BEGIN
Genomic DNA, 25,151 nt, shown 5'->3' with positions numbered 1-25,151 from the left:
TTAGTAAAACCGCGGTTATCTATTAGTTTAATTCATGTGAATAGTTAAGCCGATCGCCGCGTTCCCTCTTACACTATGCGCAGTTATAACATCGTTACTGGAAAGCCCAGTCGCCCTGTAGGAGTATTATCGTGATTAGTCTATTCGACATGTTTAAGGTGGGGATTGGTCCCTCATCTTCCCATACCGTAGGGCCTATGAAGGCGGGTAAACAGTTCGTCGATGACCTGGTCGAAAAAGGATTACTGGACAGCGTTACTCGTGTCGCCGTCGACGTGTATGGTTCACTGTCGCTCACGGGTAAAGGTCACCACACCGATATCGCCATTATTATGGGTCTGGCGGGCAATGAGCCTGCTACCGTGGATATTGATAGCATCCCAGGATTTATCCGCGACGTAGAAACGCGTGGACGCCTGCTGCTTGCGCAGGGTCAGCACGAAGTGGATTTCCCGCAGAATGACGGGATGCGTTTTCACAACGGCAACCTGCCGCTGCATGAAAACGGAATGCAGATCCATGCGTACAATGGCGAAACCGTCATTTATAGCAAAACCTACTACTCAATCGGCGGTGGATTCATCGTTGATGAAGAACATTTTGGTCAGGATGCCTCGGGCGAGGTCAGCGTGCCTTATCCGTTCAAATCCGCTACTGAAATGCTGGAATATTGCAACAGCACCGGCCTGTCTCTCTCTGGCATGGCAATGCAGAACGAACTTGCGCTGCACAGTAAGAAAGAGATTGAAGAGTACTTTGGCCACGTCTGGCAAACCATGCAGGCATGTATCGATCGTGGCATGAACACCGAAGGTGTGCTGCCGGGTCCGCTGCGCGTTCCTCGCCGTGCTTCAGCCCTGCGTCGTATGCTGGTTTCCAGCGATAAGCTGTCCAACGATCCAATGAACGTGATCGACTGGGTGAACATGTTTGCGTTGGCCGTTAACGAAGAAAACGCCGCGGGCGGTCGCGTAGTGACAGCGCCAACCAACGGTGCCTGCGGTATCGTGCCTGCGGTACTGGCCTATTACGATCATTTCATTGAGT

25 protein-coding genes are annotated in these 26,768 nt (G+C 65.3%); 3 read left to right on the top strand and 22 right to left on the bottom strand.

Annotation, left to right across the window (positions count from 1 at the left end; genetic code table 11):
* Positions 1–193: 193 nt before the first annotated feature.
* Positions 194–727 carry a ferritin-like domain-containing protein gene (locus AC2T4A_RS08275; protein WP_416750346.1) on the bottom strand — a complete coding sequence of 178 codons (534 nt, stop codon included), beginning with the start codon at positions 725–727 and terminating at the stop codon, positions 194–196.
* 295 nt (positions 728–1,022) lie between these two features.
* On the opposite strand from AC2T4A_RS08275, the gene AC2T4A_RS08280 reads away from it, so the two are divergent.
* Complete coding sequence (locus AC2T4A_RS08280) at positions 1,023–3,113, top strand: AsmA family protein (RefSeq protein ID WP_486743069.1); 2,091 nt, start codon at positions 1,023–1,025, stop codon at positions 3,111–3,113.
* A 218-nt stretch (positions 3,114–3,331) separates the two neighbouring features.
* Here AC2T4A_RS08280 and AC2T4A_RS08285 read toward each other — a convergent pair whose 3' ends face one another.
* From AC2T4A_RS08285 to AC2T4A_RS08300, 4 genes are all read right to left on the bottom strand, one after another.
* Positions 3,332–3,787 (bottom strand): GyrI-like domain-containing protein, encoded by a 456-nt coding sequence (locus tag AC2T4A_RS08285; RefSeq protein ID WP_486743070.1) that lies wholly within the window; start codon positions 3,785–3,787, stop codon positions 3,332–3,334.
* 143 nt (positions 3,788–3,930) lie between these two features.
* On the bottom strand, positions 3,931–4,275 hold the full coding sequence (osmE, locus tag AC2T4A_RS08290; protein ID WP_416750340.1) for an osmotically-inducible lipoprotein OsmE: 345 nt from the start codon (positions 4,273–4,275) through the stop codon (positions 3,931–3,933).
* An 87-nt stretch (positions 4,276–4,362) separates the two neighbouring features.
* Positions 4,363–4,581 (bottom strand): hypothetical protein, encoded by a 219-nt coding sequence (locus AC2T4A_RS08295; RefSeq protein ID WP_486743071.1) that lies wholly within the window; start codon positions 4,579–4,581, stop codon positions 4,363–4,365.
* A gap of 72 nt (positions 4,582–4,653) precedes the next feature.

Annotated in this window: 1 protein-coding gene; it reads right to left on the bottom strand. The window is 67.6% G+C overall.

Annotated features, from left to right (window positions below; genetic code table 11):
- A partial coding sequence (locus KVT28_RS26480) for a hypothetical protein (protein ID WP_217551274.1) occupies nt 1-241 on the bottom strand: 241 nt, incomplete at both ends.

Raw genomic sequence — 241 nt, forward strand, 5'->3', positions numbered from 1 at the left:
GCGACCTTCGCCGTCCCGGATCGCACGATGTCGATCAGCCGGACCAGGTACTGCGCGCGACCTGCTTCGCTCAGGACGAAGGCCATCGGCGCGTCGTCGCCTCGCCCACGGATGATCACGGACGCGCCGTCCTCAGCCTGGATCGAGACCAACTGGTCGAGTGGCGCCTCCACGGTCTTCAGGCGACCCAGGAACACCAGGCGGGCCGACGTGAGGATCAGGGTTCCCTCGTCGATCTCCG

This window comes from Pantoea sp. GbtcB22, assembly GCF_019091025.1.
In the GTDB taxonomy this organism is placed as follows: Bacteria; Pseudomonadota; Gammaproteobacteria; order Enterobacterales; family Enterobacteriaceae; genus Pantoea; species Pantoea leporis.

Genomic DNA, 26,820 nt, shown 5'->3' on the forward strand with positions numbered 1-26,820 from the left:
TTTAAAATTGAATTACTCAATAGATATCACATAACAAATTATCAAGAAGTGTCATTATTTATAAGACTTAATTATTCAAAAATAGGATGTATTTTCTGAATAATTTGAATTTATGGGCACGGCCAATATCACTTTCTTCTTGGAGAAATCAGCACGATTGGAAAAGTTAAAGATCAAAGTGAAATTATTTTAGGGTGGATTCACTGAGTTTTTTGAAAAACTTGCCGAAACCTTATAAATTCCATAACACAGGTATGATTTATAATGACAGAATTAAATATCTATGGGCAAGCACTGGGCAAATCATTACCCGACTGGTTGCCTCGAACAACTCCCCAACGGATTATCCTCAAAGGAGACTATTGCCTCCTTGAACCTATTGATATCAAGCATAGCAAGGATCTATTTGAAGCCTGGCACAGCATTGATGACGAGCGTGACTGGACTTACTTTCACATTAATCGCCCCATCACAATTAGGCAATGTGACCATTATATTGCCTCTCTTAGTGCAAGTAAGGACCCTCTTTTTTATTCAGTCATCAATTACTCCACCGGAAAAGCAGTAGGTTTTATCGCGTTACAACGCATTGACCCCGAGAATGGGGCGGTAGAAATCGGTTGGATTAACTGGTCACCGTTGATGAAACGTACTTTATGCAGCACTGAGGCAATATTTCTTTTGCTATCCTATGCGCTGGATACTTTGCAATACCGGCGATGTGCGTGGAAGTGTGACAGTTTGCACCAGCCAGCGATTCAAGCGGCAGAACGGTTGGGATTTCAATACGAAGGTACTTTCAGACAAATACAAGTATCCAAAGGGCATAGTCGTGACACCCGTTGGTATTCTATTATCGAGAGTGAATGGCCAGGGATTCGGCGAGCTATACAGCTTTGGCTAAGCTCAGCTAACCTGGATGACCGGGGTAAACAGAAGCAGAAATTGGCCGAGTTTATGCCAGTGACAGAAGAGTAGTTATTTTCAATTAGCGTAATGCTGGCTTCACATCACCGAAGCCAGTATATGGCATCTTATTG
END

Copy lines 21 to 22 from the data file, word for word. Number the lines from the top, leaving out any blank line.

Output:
- A partial coding sequence (locus KVT28_RS26480) for a hypothetical protein (protein ID WP_217551274.1) occupies nt 1-241 on the bottom strand: 241 nt, incomplete at both ends.

Raw genomic sequence — 241 nt, forward strand, 5'->3', positions numbered from 1 at the left: